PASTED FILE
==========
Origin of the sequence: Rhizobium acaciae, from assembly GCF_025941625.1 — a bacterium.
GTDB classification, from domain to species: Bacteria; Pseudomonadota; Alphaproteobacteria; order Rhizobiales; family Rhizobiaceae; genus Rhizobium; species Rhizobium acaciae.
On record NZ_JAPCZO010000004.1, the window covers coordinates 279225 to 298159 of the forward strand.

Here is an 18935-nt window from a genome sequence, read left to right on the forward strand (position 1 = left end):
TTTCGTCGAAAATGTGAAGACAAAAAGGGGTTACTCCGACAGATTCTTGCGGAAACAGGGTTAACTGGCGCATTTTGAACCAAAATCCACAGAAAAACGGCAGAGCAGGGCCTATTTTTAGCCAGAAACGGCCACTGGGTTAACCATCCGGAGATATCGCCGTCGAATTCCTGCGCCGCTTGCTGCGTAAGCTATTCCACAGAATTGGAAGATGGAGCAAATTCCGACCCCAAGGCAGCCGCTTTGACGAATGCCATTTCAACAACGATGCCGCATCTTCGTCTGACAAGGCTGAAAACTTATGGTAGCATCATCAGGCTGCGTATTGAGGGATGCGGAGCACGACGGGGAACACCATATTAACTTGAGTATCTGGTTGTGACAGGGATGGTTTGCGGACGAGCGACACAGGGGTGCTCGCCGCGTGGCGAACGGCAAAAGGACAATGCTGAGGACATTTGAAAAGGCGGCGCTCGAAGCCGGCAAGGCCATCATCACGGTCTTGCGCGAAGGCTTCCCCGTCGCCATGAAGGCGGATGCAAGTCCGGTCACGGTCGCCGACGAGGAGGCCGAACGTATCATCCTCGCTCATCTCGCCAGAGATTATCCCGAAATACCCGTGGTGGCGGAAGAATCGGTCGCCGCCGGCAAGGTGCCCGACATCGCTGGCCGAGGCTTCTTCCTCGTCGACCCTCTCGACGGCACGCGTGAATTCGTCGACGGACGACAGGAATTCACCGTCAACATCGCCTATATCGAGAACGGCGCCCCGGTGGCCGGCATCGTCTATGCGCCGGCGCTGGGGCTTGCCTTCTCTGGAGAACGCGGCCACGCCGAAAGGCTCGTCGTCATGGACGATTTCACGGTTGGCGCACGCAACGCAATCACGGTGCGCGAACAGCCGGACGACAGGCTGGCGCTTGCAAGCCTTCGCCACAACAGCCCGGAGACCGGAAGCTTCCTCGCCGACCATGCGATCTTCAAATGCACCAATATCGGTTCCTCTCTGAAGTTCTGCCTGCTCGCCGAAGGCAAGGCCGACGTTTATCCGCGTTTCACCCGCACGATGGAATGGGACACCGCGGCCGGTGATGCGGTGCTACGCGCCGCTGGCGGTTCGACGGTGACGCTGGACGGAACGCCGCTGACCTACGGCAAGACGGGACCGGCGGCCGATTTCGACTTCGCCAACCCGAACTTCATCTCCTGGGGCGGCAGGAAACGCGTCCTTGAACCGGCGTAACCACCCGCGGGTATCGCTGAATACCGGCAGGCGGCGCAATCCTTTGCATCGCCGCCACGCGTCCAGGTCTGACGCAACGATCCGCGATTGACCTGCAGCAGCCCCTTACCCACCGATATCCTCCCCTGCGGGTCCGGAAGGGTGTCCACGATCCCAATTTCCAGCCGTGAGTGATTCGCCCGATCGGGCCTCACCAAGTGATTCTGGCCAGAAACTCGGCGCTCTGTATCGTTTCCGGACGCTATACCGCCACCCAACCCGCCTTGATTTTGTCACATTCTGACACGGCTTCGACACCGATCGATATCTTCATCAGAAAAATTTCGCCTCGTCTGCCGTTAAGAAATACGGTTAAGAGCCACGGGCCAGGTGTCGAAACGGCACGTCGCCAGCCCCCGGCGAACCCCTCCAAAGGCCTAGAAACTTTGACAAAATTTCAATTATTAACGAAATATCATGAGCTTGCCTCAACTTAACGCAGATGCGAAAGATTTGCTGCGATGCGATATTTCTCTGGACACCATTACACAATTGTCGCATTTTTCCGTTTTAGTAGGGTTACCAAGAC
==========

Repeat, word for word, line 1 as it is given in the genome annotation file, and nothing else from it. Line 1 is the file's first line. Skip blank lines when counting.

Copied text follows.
Origin of the sequence: Rhizobium acaciae, from assembly GCF_025941625.1 — a bacterium.